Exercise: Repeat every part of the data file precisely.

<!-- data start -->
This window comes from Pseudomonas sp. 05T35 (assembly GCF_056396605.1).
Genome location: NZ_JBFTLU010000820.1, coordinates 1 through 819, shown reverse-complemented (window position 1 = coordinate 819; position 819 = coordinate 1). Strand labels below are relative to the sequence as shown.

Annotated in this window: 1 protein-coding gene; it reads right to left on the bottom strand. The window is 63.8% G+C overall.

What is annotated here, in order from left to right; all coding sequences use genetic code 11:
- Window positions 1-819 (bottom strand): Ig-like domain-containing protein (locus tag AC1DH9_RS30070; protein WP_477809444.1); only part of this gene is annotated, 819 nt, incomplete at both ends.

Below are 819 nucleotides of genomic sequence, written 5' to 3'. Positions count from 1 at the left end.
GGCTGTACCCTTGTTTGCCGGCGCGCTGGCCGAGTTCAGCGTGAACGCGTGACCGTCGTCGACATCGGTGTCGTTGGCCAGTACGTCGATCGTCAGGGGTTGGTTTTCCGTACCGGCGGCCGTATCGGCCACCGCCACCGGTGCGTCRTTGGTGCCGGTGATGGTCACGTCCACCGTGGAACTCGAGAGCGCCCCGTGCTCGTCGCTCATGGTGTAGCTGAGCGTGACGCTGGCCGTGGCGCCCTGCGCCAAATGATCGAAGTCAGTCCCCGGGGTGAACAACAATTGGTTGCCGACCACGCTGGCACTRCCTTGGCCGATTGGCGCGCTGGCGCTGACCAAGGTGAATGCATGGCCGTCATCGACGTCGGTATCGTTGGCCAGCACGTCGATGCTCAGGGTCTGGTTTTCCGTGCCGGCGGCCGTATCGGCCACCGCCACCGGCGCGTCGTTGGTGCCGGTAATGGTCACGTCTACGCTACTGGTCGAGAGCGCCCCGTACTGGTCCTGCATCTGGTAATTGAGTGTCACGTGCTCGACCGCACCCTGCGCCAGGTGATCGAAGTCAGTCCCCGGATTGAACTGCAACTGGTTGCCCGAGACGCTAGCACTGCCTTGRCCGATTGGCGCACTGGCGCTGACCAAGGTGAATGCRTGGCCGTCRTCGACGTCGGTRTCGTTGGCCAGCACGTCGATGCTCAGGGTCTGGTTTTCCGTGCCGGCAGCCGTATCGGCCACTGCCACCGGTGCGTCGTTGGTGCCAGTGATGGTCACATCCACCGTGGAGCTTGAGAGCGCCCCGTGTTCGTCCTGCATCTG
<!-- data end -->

This window comes from Pseudomonas sp. 05T35 (assembly GCF_056396605.1).
Genome location: NZ_JBFTLU010000820.1, coordinates 1 through 819, shown reverse-complemented (window position 1 = coordinate 819; position 819 = coordinate 1). Strand labels below are relative to the sequence as shown.

Annotated in this window: 1 protein-coding gene; it reads right to left on the bottom strand. The window is 63.8% G+C overall.

What is annotated here, in order from left to right; all coding sequences use genetic code 11:
- Window positions 1-819 (bottom strand): Ig-like domain-containing protein (locus tag AC1DH9_RS30070; protein WP_477809444.1); only part of this gene is annotated, 819 nt, incomplete at both ends.

Below are 819 nucleotides of genomic sequence, written 5' to 3'. Positions count from 1 at the left end.
GGCTGTACCCTTGTTTGCCGGCGCGCTGGCCGAGTTCAGCGTGAACGCGTGACCGTCGTCGACATCGGTGTCGTTGGCCAGTACGTCGATCGTCAGGGGTTGGTTTTCCGTACCGGCGGCCGTATCGGCCACCGCCACCGGTGCGTCRTTGGTGCCGGTGATGGTCACGTCCACCGTGGAACTCGAGAGCGCCCCGTGCTCGTCGCTCATGGTGTAGCTGAGCGTGACGCTGGCCGTGGCGCCCTGCGCCAAATGATCGAAGTCAGTCCCCGGGGTGAACAACAATTGGTTGCCGACCACGCTGGCACTRCCTTGGCCGATTGGCGCGCTGGCGCTGACCAAGGTGAATGCATGGCCGTCATCGACGTCGGTATCGTTGGCCAGCACGTCGATGCTCAGGGTCTGGTTTTCCGTGCCGGCGGCCGTATCGGCCACCGCCACCGGCGCGTCGTTGGTGCCGGTAATGGTCACGTCTACGCTACTGGTCGAGAGCGCCCCGTACTGGTCCTGCATCTGGTAATTGAGTGTCACGTGCTCGACCGCACCCTGCGCCAGGTGATCGAAGTCAGTCCCCGGATTGAACTGCAACTGGTTGCCCGAGACGCTAGCACTGCCTTGRCCGATTGGCGCACTGGCGCTGACCAAGGTGAATGCRTGGCCGTCRTCGACGTCGGTRTCGTTGGCCAGCACGTCGATGCTCAGGGTCTGGTTTTCCGTGCCGGCAGCCGTATCGGCCACTGCCACCGGTGCGTCGTTGGTGCCAGTGATGGTCACATCCACCGTGGAGCTTGAGAGCGCCCCGTGTTCGTCCTGCATCTG